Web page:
Funny comments on John Donne




What is metaphysical poetry?


The term "metaphysical poetry" is used to describe a certain type of 17th century poetry.

The term was originally intended to be derogatory; Dryden, who said Donne "affects the metaphysics," was criticizing Donne for being too arcane. 

Samuel Johnson later used the term "metaphysical poetry" to describe the specific poetic method used by poets like Donne.

Metaphysical poets are generally in rebellion against the highly conventional imagery of the Elizabethan lyric.  The poems tend to be intellectually complex, and express honestly and unconventionally, the poet's sense of the complexities and contradictions of life.

 The result is that these poems often use a rough irregular movement that seems to suit the content of the poems.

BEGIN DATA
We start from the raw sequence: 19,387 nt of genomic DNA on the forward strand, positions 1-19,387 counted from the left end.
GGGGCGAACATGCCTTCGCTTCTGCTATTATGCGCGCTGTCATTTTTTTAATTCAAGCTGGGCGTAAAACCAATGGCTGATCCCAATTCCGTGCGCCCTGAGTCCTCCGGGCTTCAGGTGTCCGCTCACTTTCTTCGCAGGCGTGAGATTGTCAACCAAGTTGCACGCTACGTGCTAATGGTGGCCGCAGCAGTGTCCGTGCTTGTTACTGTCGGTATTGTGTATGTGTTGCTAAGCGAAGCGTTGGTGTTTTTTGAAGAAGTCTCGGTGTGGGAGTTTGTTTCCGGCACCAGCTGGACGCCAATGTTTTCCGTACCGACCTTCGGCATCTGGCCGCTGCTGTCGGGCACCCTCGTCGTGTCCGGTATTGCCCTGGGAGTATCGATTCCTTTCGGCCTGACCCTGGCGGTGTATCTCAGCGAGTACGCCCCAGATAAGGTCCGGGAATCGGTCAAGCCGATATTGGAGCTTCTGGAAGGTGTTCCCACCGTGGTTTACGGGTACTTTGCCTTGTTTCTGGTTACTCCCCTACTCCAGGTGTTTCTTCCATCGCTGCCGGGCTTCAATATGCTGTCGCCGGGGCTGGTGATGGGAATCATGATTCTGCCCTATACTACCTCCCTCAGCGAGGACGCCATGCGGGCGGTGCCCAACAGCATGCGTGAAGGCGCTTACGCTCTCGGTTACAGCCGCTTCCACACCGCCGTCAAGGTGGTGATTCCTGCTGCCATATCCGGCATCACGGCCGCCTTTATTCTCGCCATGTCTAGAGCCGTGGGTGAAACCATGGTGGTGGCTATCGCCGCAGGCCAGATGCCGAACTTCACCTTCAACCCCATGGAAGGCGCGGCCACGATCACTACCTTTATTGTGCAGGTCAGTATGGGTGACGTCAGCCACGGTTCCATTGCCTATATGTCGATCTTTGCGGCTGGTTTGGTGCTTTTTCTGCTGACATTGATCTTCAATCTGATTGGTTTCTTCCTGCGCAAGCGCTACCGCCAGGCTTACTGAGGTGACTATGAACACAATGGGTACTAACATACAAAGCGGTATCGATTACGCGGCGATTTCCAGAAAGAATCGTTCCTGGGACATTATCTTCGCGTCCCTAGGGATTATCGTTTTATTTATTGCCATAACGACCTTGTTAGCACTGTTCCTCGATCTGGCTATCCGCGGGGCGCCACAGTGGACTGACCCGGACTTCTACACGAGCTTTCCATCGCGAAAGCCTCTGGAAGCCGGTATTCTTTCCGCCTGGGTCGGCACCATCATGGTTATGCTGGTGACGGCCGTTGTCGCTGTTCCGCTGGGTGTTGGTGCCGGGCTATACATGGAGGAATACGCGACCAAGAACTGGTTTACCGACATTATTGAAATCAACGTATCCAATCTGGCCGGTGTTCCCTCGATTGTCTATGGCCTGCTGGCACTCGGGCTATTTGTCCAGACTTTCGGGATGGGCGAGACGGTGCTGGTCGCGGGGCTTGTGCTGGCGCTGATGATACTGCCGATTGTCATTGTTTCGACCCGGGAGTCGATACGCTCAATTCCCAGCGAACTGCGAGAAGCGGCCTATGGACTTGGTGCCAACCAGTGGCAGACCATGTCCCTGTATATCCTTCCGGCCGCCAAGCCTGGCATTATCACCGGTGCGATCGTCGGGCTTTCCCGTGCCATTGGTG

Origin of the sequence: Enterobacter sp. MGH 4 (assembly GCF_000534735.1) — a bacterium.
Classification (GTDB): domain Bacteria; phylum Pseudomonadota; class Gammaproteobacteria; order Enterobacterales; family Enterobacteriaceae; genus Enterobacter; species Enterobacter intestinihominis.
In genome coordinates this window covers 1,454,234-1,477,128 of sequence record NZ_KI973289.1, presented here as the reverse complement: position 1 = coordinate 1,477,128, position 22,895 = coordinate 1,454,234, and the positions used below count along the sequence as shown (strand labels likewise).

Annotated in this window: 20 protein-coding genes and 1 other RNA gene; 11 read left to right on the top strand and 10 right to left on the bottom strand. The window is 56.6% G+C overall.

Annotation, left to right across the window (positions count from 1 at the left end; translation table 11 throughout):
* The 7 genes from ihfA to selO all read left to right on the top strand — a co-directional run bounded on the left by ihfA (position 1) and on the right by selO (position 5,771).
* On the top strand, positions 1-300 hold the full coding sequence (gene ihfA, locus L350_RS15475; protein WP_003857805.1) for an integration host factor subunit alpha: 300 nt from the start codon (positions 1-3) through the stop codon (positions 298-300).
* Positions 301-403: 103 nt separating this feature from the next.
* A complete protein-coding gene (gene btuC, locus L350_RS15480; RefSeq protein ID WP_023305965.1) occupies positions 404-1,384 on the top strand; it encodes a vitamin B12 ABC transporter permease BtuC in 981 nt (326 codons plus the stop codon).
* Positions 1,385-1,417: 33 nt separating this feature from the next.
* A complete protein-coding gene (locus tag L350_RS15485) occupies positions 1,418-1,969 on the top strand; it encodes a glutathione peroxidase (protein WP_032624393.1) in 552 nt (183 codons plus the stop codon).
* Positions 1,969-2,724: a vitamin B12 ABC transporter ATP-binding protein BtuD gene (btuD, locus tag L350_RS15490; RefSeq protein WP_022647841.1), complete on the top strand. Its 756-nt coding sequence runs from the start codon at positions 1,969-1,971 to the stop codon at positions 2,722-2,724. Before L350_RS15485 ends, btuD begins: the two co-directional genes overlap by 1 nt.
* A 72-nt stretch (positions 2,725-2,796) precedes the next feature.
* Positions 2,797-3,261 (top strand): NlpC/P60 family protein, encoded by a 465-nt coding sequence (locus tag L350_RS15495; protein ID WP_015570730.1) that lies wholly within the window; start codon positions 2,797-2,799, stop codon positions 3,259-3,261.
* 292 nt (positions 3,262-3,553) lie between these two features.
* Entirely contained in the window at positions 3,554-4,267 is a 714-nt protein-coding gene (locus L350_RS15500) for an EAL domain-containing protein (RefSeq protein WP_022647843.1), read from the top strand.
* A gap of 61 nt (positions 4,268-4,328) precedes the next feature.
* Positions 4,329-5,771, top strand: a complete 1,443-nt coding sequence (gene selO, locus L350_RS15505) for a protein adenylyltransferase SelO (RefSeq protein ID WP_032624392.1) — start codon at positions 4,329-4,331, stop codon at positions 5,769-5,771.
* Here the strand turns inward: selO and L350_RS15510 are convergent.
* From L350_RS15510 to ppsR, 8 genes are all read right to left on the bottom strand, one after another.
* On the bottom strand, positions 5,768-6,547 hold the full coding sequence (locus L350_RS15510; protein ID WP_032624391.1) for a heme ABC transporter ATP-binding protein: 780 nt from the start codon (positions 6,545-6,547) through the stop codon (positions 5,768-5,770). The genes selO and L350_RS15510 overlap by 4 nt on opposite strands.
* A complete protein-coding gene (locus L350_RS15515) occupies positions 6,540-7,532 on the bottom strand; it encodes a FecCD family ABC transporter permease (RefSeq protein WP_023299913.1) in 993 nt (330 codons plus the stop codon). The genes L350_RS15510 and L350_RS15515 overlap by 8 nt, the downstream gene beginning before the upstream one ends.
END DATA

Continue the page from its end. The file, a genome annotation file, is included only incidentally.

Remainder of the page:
In addition to challenging the conventions of rhythm, the metaphysical poets also challenged conventional imagery.  Their tool for doing this was the metaphysical conceit.

A conceit is a poetic idea, usually a metaphor.  There can be conventional ideas, where there are expected metaphors: Petrarchan conceits imitate the metaphors used by the Italian poet Petrarch.

Metaphysical conceits are noteworthy specifically for their lack of conventionality. In general, the metaphysical conceit will use some sort of shocking or unusual comparison as the basis for the metaphor.  When it works, a metaphysical conceit has a startling appropriateness that makes us look at something in an entirely new way.
The classic metaphysical conceit is Donne's comparison of the union between two lovers to the two legs of a compass in "A Valediction Forbidding Mourning." In Holy Sonnet 14, there are other surprising metaphors--comparing God to a violent invader and a rapist, for instance. 












No man is an Iland,

intire of it selfe;

every man is a peece of the Continent,

a part of the maine;

if a Clod

bee washed away by the Sea,

Europe is the lesse,

as well as if a Promontorie were,

as well as if

a Mannor of thy friends

or of thine own were;

any mans death diminishes me,

because I am involved in Mankinde;

And therefore never send to know